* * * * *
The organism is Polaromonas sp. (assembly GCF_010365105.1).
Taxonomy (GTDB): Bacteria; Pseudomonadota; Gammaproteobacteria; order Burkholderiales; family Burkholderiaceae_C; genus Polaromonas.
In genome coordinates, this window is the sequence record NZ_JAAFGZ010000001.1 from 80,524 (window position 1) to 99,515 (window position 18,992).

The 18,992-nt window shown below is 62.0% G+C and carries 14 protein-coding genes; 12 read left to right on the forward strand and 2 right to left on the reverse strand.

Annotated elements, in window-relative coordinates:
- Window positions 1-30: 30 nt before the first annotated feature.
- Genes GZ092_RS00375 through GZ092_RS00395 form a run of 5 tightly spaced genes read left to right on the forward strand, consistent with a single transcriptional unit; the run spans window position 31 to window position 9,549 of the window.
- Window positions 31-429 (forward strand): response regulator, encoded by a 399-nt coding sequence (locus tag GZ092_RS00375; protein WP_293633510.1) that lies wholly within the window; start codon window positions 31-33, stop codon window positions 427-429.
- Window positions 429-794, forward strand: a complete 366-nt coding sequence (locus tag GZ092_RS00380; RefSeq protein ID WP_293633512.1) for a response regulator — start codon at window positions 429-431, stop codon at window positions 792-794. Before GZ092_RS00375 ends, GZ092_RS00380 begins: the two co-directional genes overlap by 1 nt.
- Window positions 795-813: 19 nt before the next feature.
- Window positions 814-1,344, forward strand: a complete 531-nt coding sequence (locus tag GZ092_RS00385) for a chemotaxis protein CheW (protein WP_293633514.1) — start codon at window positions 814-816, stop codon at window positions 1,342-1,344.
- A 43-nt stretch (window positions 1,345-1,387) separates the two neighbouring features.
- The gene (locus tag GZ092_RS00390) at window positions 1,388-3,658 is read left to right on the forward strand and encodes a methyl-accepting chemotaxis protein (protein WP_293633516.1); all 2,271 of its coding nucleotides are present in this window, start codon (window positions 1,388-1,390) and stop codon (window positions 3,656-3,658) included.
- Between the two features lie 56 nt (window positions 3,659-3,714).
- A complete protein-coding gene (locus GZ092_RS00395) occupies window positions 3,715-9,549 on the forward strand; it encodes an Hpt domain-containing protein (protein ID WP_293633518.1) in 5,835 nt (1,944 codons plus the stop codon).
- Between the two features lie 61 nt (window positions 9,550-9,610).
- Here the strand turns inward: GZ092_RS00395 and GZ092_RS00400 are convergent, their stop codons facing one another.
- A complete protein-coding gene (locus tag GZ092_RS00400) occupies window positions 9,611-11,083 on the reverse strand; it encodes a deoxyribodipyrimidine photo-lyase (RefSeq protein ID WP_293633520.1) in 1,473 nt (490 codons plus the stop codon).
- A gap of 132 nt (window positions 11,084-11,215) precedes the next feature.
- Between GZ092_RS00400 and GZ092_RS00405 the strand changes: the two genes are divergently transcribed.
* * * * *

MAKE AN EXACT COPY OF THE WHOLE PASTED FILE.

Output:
The organism is Polaromonas sp. (assembly GCF_010365105.1).
Taxonomy (GTDB): Bacteria; Pseudomonadota; Gammaproteobacteria; order Burkholderiales; family Burkholderiaceae_C; genus Polaromonas.
In genome coordinates, this window is the sequence record NZ_JAAFGZ010000001.1 from 80,524 (window position 1) to 99,515 (window position 18,992).

The 18,992-nt window shown below is 62.0% G+C and carries 14 protein-coding genes; 12 read left to right on the forward strand and 2 right to left on the reverse strand.

Annotated elements, in window-relative coordinates:
- Window positions 1-30: 30 nt before the first annotated feature.
- Genes GZ092_RS00375 through GZ092_RS00395 form a run of 5 tightly spaced genes read left to right on the forward strand, consistent with a single transcriptional unit; the run spans window position 31 to window position 9,549 of the window.
- Window positions 31-429 (forward strand): response regulator, encoded by a 399-nt coding sequence (locus tag GZ092_RS00375; protein WP_293633510.1) that lies wholly within the window; start codon window positions 31-33, stop codon window positions 427-429.
- Window positions 429-794, forward strand: a complete 366-nt coding sequence (locus tag GZ092_RS00380; RefSeq protein ID WP_293633512.1) for a response regulator — start codon at window positions 429-431, stop codon at window positions 792-794. Before GZ092_RS00375 ends, GZ092_RS00380 begins: the two co-directional genes overlap by 1 nt.
- Window positions 795-813: 19 nt before the next feature.
- Window positions 814-1,344, forward strand: a complete 531-nt coding sequence (locus tag GZ092_RS00385) for a chemotaxis protein CheW (protein WP_293633514.1) — start codon at window positions 814-816, stop codon at window positions 1,342-1,344.
- A 43-nt stretch (window positions 1,345-1,387) separates the two neighbouring features.
- The gene (locus tag GZ092_RS00390) at window positions 1,388-3,658 is read left to right on the forward strand and encodes a methyl-accepting chemotaxis protein (protein WP_293633516.1); all 2,271 of its coding nucleotides are present in this window, start codon (window positions 1,388-1,390) and stop codon (window positions 3,656-3,658) included.
- Between the two features lie 56 nt (window positions 3,659-3,714).
- A complete protein-coding gene (locus GZ092_RS00395) occupies window positions 3,715-9,549 on the forward strand; it encodes an Hpt domain-containing protein (protein ID WP_293633518.1) in 5,835 nt (1,944 codons plus the stop codon).
- Between the two features lie 61 nt (window positions 9,550-9,610).
- Here the strand turns inward: GZ092_RS00395 and GZ092_RS00400 are convergent, their stop codons facing one another.
- A complete protein-coding gene (locus tag GZ092_RS00400) occupies window positions 9,611-11,083 on the reverse strand; it encodes a deoxyribodipyrimidine photo-lyase (RefSeq protein ID WP_293633520.1) in 1,473 nt (490 codons plus the stop codon).
- A gap of 132 nt (window positions 11,084-11,215) precedes the next feature.
- Between GZ092_RS00400 and GZ092_RS00405 the strand changes: the two genes are divergently transcribed.